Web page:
I'm still in Ireland mode so I wanted to let you all know that James Joyce made his living teaching English at Berlitz. I suppose he was more famous for some other things but here are a few language-oriented biographical tidbits. I got them from his Wikipedia bio
, which is quite interesting.
"Around [age 5] Joyce was attacked by a dog, which engendered in him a lifelong cynophobia. He also suffered from keraunophobia, as his deeply religious aunt had described thunderstorms to him as a sign of God's wrath." [See below.]
... He later enrolled at the recently established University College Dublin (UCD) in 1898, studying English, French, and Italian.
... After [his mother's] death he continued to drink heavily, and conditions at home grew quite appalling. He scraped a living reviewing books, teaching and singing—he was an accomplished tenor, and won [a] bronze medal in 1904.
... Joyce and Nora went into self-imposed exile, moving first to Zürich, where he had supposedly acquired a post to teach English at the Berlitz Language School through an agent in England. It turned out that the English agent had been swindled, but the director of the school sent him on to Trieste, which was part of Austria-Hungary until World War I (today part of Italy). Once again, he found there was no position for him, but with the help of Almidano Artifoni, director of the Trieste Berlitz school, he finally secured a teaching position in Pola, then also part of Austria-Hungary (today part of Croatia). He stayed there, teaching English mainly to Austro-Hungarian naval officers stationed at the Pola base, from October 1904 until March 1905, when the Austrians—having discovered an espionage ring in the city—expelled all aliens. With Artifoni's help, he moved back to Trieste and began teaching English there. He would remain in Trieste for most of the next ! ten years.
... Joyce concocted a number of money-making schemes during this period, including an attempt to become a cinema magnate in Dublin. He also frequently discussed but ultimately abandoned a plan to import Irish tweeds to Trieste. His skill at borrowing money saved him from indigence. What income he had came partially from his position at the Berlitz school and partially from teaching private students."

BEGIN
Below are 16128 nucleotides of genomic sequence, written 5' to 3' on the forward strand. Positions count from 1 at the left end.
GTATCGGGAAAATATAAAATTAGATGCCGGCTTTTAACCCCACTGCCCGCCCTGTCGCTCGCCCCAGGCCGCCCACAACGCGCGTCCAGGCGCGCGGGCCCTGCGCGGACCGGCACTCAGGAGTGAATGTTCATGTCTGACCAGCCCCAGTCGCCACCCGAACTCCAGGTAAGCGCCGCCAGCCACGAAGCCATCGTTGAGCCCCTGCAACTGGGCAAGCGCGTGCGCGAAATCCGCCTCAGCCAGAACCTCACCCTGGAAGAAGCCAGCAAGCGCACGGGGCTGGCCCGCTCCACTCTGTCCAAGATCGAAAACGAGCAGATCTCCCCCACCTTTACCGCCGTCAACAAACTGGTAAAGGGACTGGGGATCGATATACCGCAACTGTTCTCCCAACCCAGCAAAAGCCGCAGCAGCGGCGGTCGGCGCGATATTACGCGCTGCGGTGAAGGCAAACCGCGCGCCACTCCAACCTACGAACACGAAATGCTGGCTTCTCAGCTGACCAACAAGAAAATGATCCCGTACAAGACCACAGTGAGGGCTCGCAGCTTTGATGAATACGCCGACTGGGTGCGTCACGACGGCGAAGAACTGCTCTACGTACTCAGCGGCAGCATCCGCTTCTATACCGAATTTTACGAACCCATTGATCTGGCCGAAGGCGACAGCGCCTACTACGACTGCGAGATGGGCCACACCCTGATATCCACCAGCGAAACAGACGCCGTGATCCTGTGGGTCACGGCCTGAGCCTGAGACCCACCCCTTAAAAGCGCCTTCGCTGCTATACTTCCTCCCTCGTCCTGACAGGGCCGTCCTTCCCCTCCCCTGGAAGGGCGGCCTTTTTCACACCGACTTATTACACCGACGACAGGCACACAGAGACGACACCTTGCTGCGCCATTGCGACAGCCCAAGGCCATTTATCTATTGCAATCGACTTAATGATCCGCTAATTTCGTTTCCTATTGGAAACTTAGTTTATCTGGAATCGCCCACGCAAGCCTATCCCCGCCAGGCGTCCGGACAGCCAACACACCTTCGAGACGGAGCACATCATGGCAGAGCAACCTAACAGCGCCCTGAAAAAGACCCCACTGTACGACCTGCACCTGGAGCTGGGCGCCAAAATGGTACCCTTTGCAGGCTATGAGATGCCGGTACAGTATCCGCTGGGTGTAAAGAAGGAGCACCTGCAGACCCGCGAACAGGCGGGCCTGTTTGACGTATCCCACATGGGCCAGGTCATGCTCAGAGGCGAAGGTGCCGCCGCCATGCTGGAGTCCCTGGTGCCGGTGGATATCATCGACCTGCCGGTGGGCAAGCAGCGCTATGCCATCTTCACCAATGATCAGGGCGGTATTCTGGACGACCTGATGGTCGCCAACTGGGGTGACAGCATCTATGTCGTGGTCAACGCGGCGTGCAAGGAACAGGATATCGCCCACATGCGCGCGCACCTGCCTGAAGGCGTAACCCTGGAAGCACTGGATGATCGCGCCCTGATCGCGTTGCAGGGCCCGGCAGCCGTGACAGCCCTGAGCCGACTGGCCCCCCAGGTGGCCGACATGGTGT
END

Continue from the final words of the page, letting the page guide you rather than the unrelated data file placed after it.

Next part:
"Cynophobia is the abnormal fear of dogs. Cynophobia is classified as a specific phobia, under the subtype "animal phobias". According to Dr. Timothy O. Rentz of the Laboratory for the Study of Anxiety Disorders at the University of Texas, animal phobias are among the most common of the specific phobias and 36% of patients who seek treatment report being afraid of dogs or cats. Although snakes and spiders are more common animal phobias, cynophobia is especially debilitating because of the high prevalence of dogs in the United States (estimated at over 62 million in 2003)."
Astraphobia, also known as astrapophobia, brontophobia, keraunophobia, or tonitrophobia, is an abnormal fear of thunder and lightning, a type of specific phobia. It is a treatable phobia that both humans and animals can develop.
A person with astraphobia will often feel anxious during a thunderstorm even when they understand that the threat to them is minimal. Some symptoms are those accompanied with many phobias, such as trembling, crying, sweating, panic attacks, the feeling of dread, and rapid heartbeat. However, there are some reactions that are unique to astraphobia. For instance, reassurance from other people is usually sought, and symptoms worsen when alone. Many people who have astraphobia will look for extra shelter from the storm. They might hide underneath a bed, under the covers, in a closet, in a basement, or any other space where they feel safer. Efforts are usually made to smother the sound of the thunder; the person may cover their ears or curtain the windows."
I'm reading Dubiners just now, which he wrote in his twenties. I had forgotten how wonderfully crafted each sentence is! What an English teacher he must have been.